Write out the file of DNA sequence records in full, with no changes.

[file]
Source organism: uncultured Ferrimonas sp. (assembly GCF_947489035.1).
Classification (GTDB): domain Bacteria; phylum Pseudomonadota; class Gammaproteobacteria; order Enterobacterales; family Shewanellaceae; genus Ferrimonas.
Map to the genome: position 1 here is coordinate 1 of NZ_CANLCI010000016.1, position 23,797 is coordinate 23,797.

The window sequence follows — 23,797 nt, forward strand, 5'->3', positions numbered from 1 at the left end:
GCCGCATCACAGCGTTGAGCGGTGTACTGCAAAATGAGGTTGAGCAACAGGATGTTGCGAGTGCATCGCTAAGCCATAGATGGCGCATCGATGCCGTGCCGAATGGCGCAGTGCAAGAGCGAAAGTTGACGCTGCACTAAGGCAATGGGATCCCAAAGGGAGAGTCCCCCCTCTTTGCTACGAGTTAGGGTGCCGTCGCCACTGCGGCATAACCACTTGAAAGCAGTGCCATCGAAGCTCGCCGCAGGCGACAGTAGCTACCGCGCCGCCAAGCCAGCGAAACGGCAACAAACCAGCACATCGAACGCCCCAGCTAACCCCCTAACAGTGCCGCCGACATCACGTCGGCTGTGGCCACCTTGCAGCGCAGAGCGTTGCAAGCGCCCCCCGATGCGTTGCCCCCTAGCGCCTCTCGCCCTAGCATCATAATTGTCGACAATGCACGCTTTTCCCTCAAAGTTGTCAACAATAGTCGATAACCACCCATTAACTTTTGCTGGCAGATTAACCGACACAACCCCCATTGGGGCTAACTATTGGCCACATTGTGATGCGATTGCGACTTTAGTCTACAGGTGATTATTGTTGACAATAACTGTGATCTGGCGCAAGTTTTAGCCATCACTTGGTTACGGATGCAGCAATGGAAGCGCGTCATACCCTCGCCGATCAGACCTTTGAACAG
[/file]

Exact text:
Source organism: uncultured Ferrimonas sp. (assembly GCF_947489035.1).
Classification (GTDB): domain Bacteria; phylum Pseudomonadota; class Gammaproteobacteria; order Enterobacterales; family Shewanellaceae; genus Ferrimonas.
Map to the genome: position 1 here is coordinate 1 of NZ_CANLCI010000016.1, position 23,797 is coordinate 23,797.

The window sequence follows — 23,797 nt, forward strand, 5'->3', positions numbered from 1 at the left end:
GCCGCATCACAGCGTTGAGCGGTGTACTGCAAAATGAGGTTGAGCAACAGGATGTTGCGAGTGCATCGCTAAGCCATAGATGGCGCATCGATGCCGTGCCGAATGGCGCAGTGCAAGAGCGAAAGTTGACGCTGCACTAAGGCAATGGGATCCCAAAGGGAGAGTCCCCCCTCTTTGCTACGAGTTAGGGTGCCGTCGCCACTGCGGCATAACCACTTGAAAGCAGTGCCATCGAAGCTCGCCGCAGGCGACAGTAGCTACCGCGCCGCCAAGCCAGCGAAACGGCAACAAACCAGCACATCGAACGCCCCAGCTAACCCCCTAACAGTGCCGCCGACATCACGTCGGCTGTGGCCACCTTGCAGCGCAGAGCGTTGCAAGCGCCCCCCGATGCGTTGCCCCCTAGCGCCTCTCGCCCTAGCATCATAATTGTCGACAATGCACGCTTTTCCCTCAAAGTTGTCAACAATAGTCGATAACCACCCATTAACTTTTGCTGGCAGATTAACCGACACAACCCCCATTGGGGCTAACTATTGGCCACATTGTGATGCGATTGCGACTTTAGTCTACAGGTGATTATTGTTGACAATAACTGTGATCTGGCGCAAGTTTTAGCCATCACTTGGTTACGGATGCAGCAATGGAAGCGCGTCATACCCTCGCCGATCAGACCTTTGAACAG